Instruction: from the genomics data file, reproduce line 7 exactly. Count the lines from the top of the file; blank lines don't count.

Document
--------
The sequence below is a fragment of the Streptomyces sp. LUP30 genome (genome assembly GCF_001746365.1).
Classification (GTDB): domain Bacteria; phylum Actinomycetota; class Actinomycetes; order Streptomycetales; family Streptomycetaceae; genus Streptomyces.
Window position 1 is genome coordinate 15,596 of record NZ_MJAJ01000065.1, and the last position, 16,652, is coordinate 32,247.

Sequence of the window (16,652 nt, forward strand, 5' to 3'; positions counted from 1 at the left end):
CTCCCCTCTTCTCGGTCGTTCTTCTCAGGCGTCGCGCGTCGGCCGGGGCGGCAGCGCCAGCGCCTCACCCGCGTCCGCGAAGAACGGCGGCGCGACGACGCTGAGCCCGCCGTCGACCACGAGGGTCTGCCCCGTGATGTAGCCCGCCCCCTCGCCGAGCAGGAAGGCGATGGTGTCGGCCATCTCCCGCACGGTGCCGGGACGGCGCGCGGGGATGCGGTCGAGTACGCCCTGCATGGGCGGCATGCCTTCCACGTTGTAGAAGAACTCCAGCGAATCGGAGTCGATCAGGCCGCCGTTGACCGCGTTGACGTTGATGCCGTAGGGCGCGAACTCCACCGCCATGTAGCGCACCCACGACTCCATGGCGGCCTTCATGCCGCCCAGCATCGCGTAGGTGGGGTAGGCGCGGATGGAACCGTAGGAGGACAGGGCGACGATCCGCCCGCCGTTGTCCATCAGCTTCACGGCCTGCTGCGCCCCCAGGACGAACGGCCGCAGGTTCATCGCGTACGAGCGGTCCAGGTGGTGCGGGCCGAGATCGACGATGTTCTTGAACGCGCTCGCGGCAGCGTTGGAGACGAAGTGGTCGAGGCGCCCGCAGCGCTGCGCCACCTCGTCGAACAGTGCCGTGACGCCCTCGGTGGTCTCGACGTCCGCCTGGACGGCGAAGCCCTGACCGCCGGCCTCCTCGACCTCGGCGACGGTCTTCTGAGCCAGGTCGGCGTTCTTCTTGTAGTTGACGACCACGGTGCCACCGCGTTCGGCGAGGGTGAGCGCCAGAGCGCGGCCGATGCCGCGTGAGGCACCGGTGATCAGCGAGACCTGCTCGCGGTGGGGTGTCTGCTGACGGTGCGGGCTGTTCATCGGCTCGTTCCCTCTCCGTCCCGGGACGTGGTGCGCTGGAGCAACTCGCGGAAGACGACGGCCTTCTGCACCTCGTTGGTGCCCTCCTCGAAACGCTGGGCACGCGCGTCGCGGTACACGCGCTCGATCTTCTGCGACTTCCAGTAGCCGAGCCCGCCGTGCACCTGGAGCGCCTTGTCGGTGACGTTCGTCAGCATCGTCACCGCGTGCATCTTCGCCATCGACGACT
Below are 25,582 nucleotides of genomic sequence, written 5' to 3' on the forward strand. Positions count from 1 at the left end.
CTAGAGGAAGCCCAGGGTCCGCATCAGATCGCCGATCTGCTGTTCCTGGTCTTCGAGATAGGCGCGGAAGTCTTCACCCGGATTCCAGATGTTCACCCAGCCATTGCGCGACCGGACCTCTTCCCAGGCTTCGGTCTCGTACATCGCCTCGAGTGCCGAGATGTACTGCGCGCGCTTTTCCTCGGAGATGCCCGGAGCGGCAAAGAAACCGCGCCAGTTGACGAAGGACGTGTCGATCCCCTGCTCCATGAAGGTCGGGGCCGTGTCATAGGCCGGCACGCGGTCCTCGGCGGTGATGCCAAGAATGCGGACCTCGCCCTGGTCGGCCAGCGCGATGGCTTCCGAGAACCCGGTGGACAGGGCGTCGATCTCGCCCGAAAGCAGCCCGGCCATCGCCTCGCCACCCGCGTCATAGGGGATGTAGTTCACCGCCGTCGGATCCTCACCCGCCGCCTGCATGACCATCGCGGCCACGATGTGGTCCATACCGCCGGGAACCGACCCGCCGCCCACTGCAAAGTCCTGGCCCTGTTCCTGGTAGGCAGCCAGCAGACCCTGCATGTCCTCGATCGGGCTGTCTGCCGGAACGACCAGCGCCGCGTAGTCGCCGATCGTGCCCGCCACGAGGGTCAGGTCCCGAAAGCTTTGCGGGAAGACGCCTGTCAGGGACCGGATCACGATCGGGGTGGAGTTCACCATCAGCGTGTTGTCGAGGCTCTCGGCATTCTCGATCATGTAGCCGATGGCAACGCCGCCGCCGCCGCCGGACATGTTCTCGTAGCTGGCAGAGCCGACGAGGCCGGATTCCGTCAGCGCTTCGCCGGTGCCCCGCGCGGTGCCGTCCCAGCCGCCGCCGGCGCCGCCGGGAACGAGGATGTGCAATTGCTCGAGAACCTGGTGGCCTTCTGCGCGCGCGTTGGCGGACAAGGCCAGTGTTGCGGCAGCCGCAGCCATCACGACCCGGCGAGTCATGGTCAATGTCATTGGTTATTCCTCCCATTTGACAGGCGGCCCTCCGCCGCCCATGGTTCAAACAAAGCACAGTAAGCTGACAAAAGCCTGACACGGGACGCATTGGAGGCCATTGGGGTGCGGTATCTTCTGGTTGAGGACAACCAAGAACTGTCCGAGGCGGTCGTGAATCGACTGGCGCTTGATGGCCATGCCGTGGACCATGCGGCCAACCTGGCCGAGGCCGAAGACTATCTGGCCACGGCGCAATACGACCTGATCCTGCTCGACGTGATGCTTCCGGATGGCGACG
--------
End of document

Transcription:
CTAGAGGAAGCCCAGGGTCCGCATCAGATCGCCGATCTGCTGTTCCTGGTCTTCGAGATAGGCGCGGAAGTCTTCACCCGGATTCCAGATGTTCACCCAGCCATTGCGCGACCGGACCTCTTCCCAGGCTTCGGTCTCGTACATCGCCTCGAGTGCCGAGATGTACTGCGCGCGCTTTTCCTCGGAGATGCCCGGAGCGGCAAAGAAACCGCGCCAGTTGACGAAGGACGTGTCGATCCCCTGCTCCATGAAGGTCGGGGCCGTGTCATAGGCCGGCACGCGGTCCTCGGCGGTGATGCCAAGAATGCGGACCTCGCCCTGGTCGGCCAGCGCGATGGCTTCCGAGAACCCGGTGGACAGGGCGTCGATCTCGCCCGAAAGCAGCCCGGCCATCGCCTCGCCACCCGCGTCATAGGGGATGTAGTTCACCGCCGTCGGATCCTCACCCGCCGCCTGCATGACCATCGCGGCCACGATGTGGTCCATACCGCCGGGAACCGACCCGCCGCCCACTGCAAAGTCCTGGCCCTGTTCCTGGTAGGCAGCCAGCAGACCCTGCATGTCCTCGATCGGGCTGTCTGCCGGAACGACCAGCGCCGCGTAGTCGCCGATCGTGCCCGCCACGAGGGTCAGGTCCCGAAAGCTTTGCGGGAAGACGCCTGTCAGGGACCGGATCACGATCGGGGTGGAGTTCACCATCAGCGTGTTGTCGAGGCTCTCGGCATTCTCGATCATGTAGCCGATGGCAACGCCGCCGCCGCCGCCGGACATGTTCTCGTAGCTGGCAGAGCCGACGAGGCCGGATTCCGTCAGCGCTTCGCCGGTGCCCCGCGCGGTGCCGTCCCAGCCGCCGCCGGCGCCGCCGGGAACGAGGATGTGCAATTGCTCGAGAACCTGGTGGCCTTCTGCGCGCGCGTTGGCGGACAAGGCCAGTGTTGCGGCAGCCGCAGCCATCACGACCCGGCGAGTCATGGTCAATGTCATTGGTTATTCCTCCCATTTGACAGGCGGCCCTCCGCCGCCCATGGTTCAAACAAAGCACAGTAAGCTGACAAAAGCCTGACACGGGACGCATTGGAGGCCATTGGGGTGCGGTATCTTCTGGTTGAGGACAACCAAGAACTGTCCGAGGCGGTCGTGAATCGACTGGCGCTTGATGGCCATGCCGTGGACCATGCGGCCAACCTGGCCGAGGCCGAAGACTATCTGGCCACGGCGCAATACGACCTGATCCTGCTCGACGTGATGCTTCCGGATGGCGACG